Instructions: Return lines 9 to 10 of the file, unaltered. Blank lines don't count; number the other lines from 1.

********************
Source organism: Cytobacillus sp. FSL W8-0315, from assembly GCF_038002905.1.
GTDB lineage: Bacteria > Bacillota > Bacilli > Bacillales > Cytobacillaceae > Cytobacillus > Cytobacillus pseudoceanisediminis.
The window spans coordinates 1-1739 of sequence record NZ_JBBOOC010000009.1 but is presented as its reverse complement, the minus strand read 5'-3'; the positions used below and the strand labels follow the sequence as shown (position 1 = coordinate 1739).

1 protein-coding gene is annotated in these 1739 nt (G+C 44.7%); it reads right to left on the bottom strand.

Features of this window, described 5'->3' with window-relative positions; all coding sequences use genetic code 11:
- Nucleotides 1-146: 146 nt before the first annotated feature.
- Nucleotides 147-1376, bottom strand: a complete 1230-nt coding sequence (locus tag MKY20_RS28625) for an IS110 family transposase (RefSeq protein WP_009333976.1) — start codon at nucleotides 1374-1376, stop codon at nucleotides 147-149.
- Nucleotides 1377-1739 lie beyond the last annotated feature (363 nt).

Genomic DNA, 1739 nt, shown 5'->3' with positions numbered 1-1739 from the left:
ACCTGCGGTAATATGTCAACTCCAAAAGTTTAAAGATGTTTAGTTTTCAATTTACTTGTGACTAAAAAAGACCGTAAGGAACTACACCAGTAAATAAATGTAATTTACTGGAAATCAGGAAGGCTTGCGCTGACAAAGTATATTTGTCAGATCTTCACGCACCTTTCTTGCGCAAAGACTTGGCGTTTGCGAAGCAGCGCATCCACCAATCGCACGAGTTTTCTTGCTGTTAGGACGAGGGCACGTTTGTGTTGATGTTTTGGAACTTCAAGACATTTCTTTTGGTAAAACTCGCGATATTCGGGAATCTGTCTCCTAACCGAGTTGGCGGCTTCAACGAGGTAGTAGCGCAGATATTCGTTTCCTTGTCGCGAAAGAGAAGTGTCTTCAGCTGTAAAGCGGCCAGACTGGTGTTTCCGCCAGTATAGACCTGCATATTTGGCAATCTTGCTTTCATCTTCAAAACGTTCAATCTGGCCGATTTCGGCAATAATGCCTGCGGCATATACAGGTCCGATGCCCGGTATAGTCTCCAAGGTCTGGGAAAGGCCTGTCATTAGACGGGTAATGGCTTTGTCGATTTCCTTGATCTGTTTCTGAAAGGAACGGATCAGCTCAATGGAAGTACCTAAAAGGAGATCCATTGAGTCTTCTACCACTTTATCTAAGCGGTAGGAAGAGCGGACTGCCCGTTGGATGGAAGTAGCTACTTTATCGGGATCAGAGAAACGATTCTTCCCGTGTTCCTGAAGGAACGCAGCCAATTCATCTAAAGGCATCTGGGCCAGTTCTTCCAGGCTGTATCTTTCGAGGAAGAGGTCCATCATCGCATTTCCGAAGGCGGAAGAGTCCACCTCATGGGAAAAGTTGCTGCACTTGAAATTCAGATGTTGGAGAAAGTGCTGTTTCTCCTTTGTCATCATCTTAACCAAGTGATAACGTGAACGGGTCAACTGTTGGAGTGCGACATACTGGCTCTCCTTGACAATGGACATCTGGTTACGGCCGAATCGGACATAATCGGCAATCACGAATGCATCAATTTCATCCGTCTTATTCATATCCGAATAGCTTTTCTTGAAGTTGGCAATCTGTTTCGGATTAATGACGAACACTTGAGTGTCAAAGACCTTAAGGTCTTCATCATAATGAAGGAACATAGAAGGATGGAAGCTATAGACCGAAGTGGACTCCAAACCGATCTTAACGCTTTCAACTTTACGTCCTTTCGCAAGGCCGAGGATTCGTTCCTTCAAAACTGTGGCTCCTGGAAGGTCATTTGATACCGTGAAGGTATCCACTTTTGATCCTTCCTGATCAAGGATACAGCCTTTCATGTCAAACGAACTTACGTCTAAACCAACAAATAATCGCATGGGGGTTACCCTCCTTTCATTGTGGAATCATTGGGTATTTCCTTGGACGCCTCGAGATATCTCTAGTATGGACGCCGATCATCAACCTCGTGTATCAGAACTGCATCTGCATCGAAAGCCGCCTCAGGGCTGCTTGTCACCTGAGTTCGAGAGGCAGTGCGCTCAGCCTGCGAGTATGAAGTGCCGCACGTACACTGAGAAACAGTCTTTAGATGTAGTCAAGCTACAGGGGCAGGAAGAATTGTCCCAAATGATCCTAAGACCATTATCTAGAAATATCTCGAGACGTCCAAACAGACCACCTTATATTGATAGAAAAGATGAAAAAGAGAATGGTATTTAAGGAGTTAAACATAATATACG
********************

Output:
Genomic DNA, 1739 nt, shown 5'->3' with positions numbered 1-1739 from the left:
ACCTGCGGTAATATGTCAACTCCAAAAGTTTAAAGATGTTTAGTTTTCAATTTACTTGTGACTAAAAAAGACCGTAAGGAACTACACCAGTAAATAAATGTAATTTACTGGAAATCAGGAAGGCTTGCGCTGACAAAGTATATTTGTCAGATCTTCACGCACCTTTCTTGCGCAAAGACTTGGCGTTTGCGAAGCAGCGCATCCACCAATCGCACGAGTTTTCTTGCTGTTAGGACGAGGGCACGTTTGTGTTGATGTTTTGGAACTTCAAGACATTTCTTTTGGTAAAACTCGCGATATTCGGGAATCTGTCTCCTAACCGAGTTGGCGGCTTCAACGAGGTAGTAGCGCAGATATTCGTTTCCTTGTCGCGAAAGAGAAGTGTCTTCAGCTGTAAAGCGGCCAGACTGGTGTTTCCGCCAGTATAGACCTGCATATTTGGCAATCTTGCTTTCATCTTCAAAACGTTCAATCTGGCCGATTTCGGCAATAATGCCTGCGGCATATACAGGTCCGATGCCCGGTATAGTCTCCAAGGTCTGGGAAAGGCCTGTCATTAGACGGGTAATGGCTTTGTCGATTTCCTTGATCTGTTTCTGAAAGGAACGGATCAGCTCAATGGAAGTACCTAAAAGGAGATCCATTGAGTCTTCTACCACTTTATCTAAGCGGTAGGAAGAGCGGACTGCCCGTTGGATGGAAGTAGCTACTTTATCGGGATCAGAGAAACGATTCTTCCCGTGTTCCTGAAGGAACGCAGCCAATTCATCTAAAGGCATCTGGGCCAGTTCTTCCAGGCTGTATCTTTCGAGGAAGAGGTCCATCATCGCATTTCCGAAGGCGGAAGAGTCCACCTCATGGGAAAAGTTGCTGCACTTGAAATTCAGATGTTGGAGAAAGTGCTGTTTCTCCTTTGTCATCATCTTAACCAAGTGATAACGTGAACGGGTCAACTGTTGGAGTGCGACATACTGGCTCTCCTTGACAATGGACATCTGGTTACGGCCGAATCGGACATAATCGGCAATCACGAATGCATCAATTTCATCCGTCTTATTCATATCCGAATAGCTTTTCTTGAAGTTGGCAATCTGTTTCGGATTAATGACGAACACTTGAGTGTCAAAGACCTTAAGGTCTTCATCATAATGAAGGAACATAGAAGGATGGAAGCTATAGACCGAAGTGGACTCCAAACCGATCTTAACGCTTTCAACTTTACGTCCTTTCGCAAGGCCGAGGATTCGTTCCTTCAAAACTGTGGCTCCTGGAAGGTCATTTGATACCGTGAAGGTATCCACTTTTGATCCTTCCTGATCAAGGATACAGCCTTTCATGTCAAACGAACTTACGTCTAAACCAACAAATAATCGCATGGGGGTTACCCTCCTTTCATTGTGGAATCATTGGGTATTTCCTTGGACGCCTCGAGATATCTCTAGTATGGACGCCGATCATCAACCTCGTGTATCAGAACTGCATCTGCATCGAAAGCCGCCTCAGGGCTGCTTGTCACCTGAGTTCGAGAGGCAGTGCGCTCAGCCTGCGAGTATGAAGTGCCGCACGTACACTGAGAAACAGTCTTTAGATGTAGTCAAGCTACAGGGGCAGGAAGAATTGTCCCAAATGATCCTAAGACCATTATCTAGAAATATCTCGAGACGTCCAAACAGACCACCTTATATTGATAGAAAAGATGAAAAAGAGAATGGTATTTAAGGAGTTAAACATAATATACG